He appointed an idiot - Brown - to do a difficult job, then praised him without any sort of merit on Brown's part. He should have fired Brown the first day, flown on Air Force One to James Lee Witt's doorstep, and said: "I done fucked up big-time, Leeboy. Help." What happened to the CEO President? What happened to him "surrounding himself with highly skilled people," that bullshit catchphrase of the first election? CEO President, my ass. If I were a shareholder in a corporation run by this guy, I would be screaming for his termination.
posted by Optimus Chyme at 12:05 PM on September 16, 2005


ereshkigal45 writes "Careful what you say. Bill O'Reilly is making a list:"

One of these days that moron will be found in a hotel room dead because a shoddy prostate massager will have electrocuted him. I just can't wait to see the sort of spin that Fox News will put on *that* story.
posted by clevershark at 12:17 PM on September 16, 2005


you can't renounce without having some other citizenship or residency somewhere else--if you're stateless, you might as well be dead.

In fact, one of the requirements is that you must renounce your citizenship while you are in another country. You can't renounce your U.S. citizenship while in the U.S.
posted by pardonyou? at 12:24 PM on September 16, 2005


but you just can't be in an another country--you have to have somewhere on Earth you're officially allowed to be, or you end up in a refugee camp or airport or jail.
posted by amberglow at 12:25 PM on September 16, 2005


Hard Work
posted by amberglow at 12:26 PM on September 16, 2005


and the original photo with sweat
posted by amberglow at 12:39 PM on September 16, 2005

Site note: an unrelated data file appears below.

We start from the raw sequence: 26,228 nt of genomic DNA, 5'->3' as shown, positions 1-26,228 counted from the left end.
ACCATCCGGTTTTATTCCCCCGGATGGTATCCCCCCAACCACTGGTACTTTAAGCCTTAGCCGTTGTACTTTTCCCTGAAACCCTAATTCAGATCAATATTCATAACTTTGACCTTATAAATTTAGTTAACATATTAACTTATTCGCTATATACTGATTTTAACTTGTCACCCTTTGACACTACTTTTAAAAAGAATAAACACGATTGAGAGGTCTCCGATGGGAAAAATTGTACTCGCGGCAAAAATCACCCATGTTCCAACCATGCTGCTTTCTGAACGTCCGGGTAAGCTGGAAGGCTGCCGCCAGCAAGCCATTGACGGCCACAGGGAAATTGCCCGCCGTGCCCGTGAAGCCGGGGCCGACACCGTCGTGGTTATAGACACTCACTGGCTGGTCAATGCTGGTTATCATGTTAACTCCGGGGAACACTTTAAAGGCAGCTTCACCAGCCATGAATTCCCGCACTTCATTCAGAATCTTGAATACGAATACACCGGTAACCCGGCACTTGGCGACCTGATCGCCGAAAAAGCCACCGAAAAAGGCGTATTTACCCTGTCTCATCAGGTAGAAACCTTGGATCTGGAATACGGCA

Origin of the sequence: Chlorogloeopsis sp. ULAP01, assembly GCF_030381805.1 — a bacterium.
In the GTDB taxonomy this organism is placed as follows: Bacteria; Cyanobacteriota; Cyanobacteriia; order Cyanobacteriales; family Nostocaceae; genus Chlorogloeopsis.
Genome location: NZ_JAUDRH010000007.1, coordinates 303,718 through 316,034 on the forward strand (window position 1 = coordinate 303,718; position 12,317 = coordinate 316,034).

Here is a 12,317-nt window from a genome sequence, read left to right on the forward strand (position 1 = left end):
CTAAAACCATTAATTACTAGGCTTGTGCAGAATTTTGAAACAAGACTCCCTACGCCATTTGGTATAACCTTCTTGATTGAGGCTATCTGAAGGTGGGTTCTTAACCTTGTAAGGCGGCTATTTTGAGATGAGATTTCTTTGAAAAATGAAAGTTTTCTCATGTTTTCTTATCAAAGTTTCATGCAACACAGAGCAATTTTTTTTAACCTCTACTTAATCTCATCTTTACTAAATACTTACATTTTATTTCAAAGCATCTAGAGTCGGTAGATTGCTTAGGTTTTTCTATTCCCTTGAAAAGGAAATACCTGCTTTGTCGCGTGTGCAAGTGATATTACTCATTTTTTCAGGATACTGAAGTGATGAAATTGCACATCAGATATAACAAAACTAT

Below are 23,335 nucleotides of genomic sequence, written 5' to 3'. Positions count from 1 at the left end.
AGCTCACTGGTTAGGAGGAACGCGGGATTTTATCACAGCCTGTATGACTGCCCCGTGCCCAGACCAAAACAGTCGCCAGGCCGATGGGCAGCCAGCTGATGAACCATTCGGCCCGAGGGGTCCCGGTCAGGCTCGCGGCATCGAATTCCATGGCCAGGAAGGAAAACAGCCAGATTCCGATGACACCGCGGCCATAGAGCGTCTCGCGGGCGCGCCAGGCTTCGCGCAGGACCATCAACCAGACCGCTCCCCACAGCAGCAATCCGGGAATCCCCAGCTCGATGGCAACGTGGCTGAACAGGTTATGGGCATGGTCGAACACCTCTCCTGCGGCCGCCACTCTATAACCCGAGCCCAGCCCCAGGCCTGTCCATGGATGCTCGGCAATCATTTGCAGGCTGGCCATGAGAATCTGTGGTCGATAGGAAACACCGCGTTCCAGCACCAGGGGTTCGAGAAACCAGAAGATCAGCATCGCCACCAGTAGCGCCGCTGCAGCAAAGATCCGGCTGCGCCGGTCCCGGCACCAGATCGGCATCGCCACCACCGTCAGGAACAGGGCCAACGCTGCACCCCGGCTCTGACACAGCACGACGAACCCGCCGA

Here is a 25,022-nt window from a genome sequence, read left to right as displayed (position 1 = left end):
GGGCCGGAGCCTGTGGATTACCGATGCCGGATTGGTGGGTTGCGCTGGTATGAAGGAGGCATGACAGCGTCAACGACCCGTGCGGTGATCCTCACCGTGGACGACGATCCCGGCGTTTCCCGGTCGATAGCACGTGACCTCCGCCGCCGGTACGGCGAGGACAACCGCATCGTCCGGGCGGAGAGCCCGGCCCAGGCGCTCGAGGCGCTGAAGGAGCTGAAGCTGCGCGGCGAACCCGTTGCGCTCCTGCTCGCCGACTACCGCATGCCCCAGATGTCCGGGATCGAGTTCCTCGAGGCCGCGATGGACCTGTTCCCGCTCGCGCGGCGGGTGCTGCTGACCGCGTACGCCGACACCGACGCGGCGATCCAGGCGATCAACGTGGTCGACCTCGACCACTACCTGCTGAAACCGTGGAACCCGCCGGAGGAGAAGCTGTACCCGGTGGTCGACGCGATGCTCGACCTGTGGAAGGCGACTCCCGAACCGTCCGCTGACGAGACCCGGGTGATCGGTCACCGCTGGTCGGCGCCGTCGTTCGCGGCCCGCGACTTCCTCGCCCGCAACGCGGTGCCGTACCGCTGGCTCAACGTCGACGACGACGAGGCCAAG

and-- empathy? The Leadership Conference on Civil Rights Education Fund/Americans for a Fair Chance today sharply criticized the Bush administration's Office of Federal Contract Compliance Programs' (OFCCP) decision to grant exemptions from existing Affirmative Action Program (AAP) requirements for new federal contracts dealing with Hurricane Katrina relief. ...
posted by amberglow at 1:06 PM on September 16, 2005


Late in the game, but in the linked picture earlier in the thread it seems that three of the presidents are looking impatient, and Abe seems to be thinking "Oh, for Christ's sake who is this douchebag?" Dubya, profile artfully placed or not, just doesn't belong in that company.
posted by Turtles all the way down at 1:15 PM on September 16, 2005


"Oh gee, yet another Bush is bad thread. Yaaaawwwwnnn.
Cue pictures of Clinton hugging black babies. Awwwwww.
Gag, vomit."
So.... who is it that is currently president? I forgot. Oh yeah... Gee, let’s talk about him then instead of someone who is how far in the past now?
Talk about needing to ‘get over it’

------
"Someone within BushCo must surely have realized the potential for unfavorable comparisons between George III and George I. "
scheptech you know how dumb the average person is? (Ave. IQ is 100 +/-) HALF of them are dumber than that.